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Archive for November 2010

Amyotropic Lateral Sclerosis

Amyotropic Lateral Sclerosis, or Lou Gehrig’s disease, causes nerve cells to waste away and eventually die, causing the body to no longer be able to send messages to muscles. Naturally, this leads to extreme muscle degradation, twitching and an inability to move certain body parts. ALS progresses slowly, to the point where chest muscles being to fail, making it extremely difficult or impossible to breathe.

According to a study by Carter and Rosen in 2001,  “marijuana should be considered in the pharmacological management of ALS.” Marijuana has been shown to possess strong neuroprotective and antioxidative effects which can extend the life of the neuronal cells. It can induce sleep which many ALS patients have a hard time achieving.

Agitation of Alzheimer’s Disease

Alzheimer’s disease is a progressive form of post-senile dementia that often occurs later in life as natural brain degradation occurs. Common side effects of this disease include depression, paranoia, wandering, hallucinations, restlessness, irritability, uncharacteristic cursing, threatening language, and confusion. These can bear a heavy burden on the patient and those taking care of them. The effects can become so extreme that they interfere with normal daily functions and sleep. Marijuana has been proven to create anti-depressant like effects that help tremendously with many of these side effects.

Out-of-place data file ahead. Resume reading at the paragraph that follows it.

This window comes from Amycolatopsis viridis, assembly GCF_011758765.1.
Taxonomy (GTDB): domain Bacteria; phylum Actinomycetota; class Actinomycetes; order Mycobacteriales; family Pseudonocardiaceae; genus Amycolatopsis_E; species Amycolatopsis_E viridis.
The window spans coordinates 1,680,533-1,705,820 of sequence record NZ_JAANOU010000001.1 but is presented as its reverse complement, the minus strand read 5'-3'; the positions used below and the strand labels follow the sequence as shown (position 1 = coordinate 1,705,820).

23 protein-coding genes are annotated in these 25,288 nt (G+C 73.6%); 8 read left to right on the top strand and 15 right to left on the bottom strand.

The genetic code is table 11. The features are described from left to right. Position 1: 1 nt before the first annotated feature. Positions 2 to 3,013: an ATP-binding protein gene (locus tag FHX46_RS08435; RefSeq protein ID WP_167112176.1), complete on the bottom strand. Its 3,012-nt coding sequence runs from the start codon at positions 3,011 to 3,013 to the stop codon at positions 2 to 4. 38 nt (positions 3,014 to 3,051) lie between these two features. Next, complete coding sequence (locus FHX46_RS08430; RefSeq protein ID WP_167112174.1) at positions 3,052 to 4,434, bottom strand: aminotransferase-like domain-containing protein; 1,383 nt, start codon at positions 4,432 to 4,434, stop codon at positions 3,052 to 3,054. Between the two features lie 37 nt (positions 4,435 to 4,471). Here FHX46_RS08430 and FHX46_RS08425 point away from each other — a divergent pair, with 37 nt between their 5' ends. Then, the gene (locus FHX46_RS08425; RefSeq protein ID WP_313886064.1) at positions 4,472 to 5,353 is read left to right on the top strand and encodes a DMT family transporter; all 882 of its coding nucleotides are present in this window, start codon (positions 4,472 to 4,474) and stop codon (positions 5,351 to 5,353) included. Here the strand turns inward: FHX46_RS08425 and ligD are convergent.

What is Proposition 203?

There’s a ton of talk lately around the polls regarding the controversial Prop. 203 that would allow Arizona citizens who are registered with the Arizona Department of Health Services to obtain up to two-and-a-half ounces of medical marijuana every two weeks. The new proposition will also allow patients who live more than 25 miles from a dispensary to grow up to 12 plants of their own. The marijuana is only to be used to treat or alleviate symptoms associated with a “debilitating medical condition.” The list of conditions includes, but is not limited to: Agitation of Alzheimer’s Disease, Amyotropic Lateral Sclerosis, Cancer, Crohn’s Disease, Glaucoma, Hepatitis C, HIV/AIDS, Nail Patella, Cachexia or Wasting Syndrome, Severe Nausea, Severe & Chronic Pain, Seizures and Severe Muscle Spasms.

Although it is likely we will not be seeing dispensaries around Arizona until then end of summer, 2011,  the vote allowing patients with debilitating medical conditions to finally medicate in peace is a huge success for the state of Arizona. Many criticize the passing of this proposition, accusing it of being a loophole for people to obtain marijuana who do not really need it. The truth is, these people already obtain marijuana through other illegal methods that only contribute to the survival of the marijuana ‘black market’. People view other states that have similar laws in place, such as California, as a foreshadowing of what will become of Arizona. The problem in these states is not with the marijuana laws, more so it has to do with the loose reigns set around physicians who are allowed to recommend marijuana to any patient who has $150 to shell out. Arizona’s law is subject to rigorous review and re-writing which will make it much more difficult for people who do not really need marijuana to obtain it.

All in all, this is a giant leap forward for Arizona and should provide an interesting change in the coming months.